Here is the text of the Texas Lawyer story:
What’s Fair Is Fair: Rise in FDCPA Cases Offers Opportunities for Lawyers
By Miriam Rozen
July 18, 2011
With the economic downturn, the number of consumer credit-related suits filed in U.S. District Courts in Texas has steadily increased over the past five years. In 2005, 81 such cases were filed in Texas, according to PACER, the federal courts’ online filing system. But in 2010, that number rose to 390.
The trend is on track to continue this year. From Jan. 1 to June 30, 2011, the number of consumer credit-related cases filed in Texas’ U.S. District Courts totaled 263, compared to 190 for the same period in 2010, PACER shows. The numbers include consumer borrowers’ suits filed against credit reporting companies under the Fair Credit Reporting Act (FCRA) and against credit collection agencies under the Fair Debt Collection Practices Act (FDCPA).
Plaintiffs lawyers and defense counsel in Texas say the rise in FDCPA cases, in particular, has created opportunities for lawyers. But they disagree on whether such opportunities help or hurt debtors.
“It’s a feel good-type of law because you are helping out people that are at the bottom,” says Dennis McCarty of Hurst’s The McCarty Law Firm.
Sunnyvale solo David Goodhart, who defends collection agencies against FDCPA suits, says the FDCPA is “one-sided too heavily in favor of the debtor and . . . it’s been kind of mutated into a device into which lawyers are making the money and not really the debtors.”
The FDCPA — 15 U.S.C. §§1692-1692p — governs the tactics debt collection agencies can use to get debtors to pay and bars practices such as calling borrowers at work or talking to third parties about borrowers’ debts.
FDCPA cases appeal to plaintiffs lawyers because they can get paid for their work, even if their clients don’t have the resources. The statute says that if it is proven in court that a defendant-collection agency has violated the law, the agency is liable for the costs of the action as well as the plaintiff’s attorney’s reasonable fees as determined by the court.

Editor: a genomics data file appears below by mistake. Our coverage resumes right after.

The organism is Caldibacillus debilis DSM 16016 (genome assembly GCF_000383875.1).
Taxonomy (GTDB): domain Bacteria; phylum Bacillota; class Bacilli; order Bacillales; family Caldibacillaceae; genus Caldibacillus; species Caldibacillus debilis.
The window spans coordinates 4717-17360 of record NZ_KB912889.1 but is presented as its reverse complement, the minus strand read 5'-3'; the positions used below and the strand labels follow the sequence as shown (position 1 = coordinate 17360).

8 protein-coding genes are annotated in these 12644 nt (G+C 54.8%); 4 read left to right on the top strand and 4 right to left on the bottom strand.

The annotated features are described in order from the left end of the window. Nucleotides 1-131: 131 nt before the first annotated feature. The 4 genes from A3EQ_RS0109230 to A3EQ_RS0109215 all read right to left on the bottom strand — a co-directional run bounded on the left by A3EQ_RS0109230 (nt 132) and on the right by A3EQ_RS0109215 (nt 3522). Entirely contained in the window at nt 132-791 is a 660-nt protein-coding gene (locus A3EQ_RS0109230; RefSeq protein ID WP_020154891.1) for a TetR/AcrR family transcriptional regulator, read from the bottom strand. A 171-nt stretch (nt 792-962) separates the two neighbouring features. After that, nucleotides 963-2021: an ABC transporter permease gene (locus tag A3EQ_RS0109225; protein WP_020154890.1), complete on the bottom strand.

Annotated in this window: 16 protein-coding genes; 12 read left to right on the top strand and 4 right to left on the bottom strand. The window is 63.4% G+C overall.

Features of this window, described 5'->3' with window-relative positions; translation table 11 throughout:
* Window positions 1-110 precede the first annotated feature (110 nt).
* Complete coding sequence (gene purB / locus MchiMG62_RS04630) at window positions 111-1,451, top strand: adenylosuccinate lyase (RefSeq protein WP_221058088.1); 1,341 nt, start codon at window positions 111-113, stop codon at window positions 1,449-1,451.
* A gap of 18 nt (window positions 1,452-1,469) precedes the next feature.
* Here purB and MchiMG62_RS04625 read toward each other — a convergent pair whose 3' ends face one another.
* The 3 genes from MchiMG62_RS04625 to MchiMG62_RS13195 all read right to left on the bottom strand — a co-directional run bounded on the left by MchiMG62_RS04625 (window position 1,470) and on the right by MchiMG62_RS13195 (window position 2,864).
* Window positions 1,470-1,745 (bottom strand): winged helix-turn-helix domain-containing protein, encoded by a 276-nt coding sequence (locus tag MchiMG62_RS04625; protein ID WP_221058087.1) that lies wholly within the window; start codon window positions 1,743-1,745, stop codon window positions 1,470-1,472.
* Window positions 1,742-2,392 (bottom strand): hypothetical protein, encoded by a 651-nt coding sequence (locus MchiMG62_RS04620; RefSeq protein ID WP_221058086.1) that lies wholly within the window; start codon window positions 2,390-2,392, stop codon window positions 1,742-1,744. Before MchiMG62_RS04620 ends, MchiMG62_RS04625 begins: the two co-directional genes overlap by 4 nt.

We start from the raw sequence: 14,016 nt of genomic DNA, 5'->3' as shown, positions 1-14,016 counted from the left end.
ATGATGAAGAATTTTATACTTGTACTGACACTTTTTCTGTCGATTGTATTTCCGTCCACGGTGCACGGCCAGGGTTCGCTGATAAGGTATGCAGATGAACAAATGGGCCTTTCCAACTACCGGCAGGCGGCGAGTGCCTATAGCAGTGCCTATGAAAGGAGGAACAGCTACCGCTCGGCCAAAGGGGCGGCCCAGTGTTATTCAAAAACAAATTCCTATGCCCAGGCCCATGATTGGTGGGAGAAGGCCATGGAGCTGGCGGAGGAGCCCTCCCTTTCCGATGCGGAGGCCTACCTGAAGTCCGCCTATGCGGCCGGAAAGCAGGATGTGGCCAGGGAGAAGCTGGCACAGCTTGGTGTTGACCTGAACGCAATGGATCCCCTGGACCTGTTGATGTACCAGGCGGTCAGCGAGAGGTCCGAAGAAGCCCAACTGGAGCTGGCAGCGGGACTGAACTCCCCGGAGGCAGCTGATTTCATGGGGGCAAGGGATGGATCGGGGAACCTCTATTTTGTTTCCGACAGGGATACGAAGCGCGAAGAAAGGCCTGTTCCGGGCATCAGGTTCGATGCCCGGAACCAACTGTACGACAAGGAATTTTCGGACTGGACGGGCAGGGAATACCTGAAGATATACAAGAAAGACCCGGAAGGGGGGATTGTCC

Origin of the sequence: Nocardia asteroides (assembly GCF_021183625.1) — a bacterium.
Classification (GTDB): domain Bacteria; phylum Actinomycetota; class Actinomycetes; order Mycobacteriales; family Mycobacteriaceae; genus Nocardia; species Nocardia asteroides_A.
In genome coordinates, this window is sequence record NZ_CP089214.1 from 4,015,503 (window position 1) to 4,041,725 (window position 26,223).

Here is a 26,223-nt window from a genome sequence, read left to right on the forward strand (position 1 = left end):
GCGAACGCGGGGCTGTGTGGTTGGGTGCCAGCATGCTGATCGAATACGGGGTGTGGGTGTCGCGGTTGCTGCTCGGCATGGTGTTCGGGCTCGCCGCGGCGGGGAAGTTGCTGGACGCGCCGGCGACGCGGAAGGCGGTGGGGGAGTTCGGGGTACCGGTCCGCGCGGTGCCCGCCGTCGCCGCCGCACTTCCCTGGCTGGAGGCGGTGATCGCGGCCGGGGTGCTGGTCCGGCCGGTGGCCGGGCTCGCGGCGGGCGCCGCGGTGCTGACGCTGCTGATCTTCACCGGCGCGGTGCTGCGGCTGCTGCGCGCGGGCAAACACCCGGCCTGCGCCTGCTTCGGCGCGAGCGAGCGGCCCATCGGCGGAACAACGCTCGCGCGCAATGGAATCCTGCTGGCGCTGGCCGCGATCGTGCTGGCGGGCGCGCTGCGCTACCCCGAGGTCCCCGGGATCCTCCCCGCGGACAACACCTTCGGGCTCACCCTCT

The FDCPA does limit the amount a prevailing plaintiff may recover to $1,000, unless the plaintiff proves additional actual damages, such as that a collection agency’s calls to his workplace led to his termination or demotion.
Diana Larson, a partner in the Larson Law Office in Houston, has one of the largest practices in the state representing plaintiff-debtors in consumer-credit cases. About 50 percent of her practice is FDCPA suits, she says.
PACER shows that Larson’s firm filed 227 consumer credit-related cases in Texas’ U.S. District Courts from Jan. 1, 2010, until June 30, 2011.
Since launching her own firm in 2009, Larson has focused on representing plaintiffs in FDCPA suits, in part because she wanted to have a broad client base and because the cost of developing such suits is fairly low. By broadening her client base, she says she faces less economic risk because she is “insulated from working for one client or a couple big clients.”
Larson notes that her firm takes only the strongest FDCPA cases, which typically have evidence of how the collection agency violated the statute. Good evidence is crucial because “these are heavily contested cases.”
Larson also is of counsel with the Connecticut-based Lemberg & Associates Law Firm, which is a national firm for consumers with claims against debt collection agencies, according to its website. She says she receives referrals for Texas FDCPA cases from Lemberg as well as from former clients and her own firm’s website.
Through referrals, McCarty also has built a federal practice handling FDCPA cases, which he says “are substantially on the rise” due to the poor economy. “The consumers just don’t have the money [so] debt collectors are going to the extreme” using aggressive tactics that violate the FDCPA, he says.
McCarty says he has filed 19 consumer credit-related cases in U.S. District Courts in Texas since January 2010 and that he typically has a court date within 16 to 18 months of filing. Debt collectors often settle as soon as they learn his clients have representation, he says.
McCarty says as part of a settlement, a defendant usually agrees to forgive his client’s debt.
Goodhart, who defends collection agencies against FDCPA suits, is troubled by the rise in FDCPA suits. Goodhart, who represents clients in about 30 FDCPA cases, contends that Congress needs to reform the FDCPA because the law provides easy access for lawyers to make money even though they don’t necessarily represent clients in cases that would succeed in court. Collection agencies, given the small size of plaintiffs’ claims — between $5,000 and $7,000 — don’t want to spend the money to go to trial, even when they have a good defense, so they settle, he says.
Goodhart says often most of a settlement goes to pay plaintiffs lawyers’ fees; clients get little more than the relief they could have gotten, without the assistance of counsel, by submitting written requests that ask debt collectors to stop making phone calls.
Goodhart says FDCPA litigation “has become a cottage industry because it’s easy money for more and more lawyers who have caught on to the game.”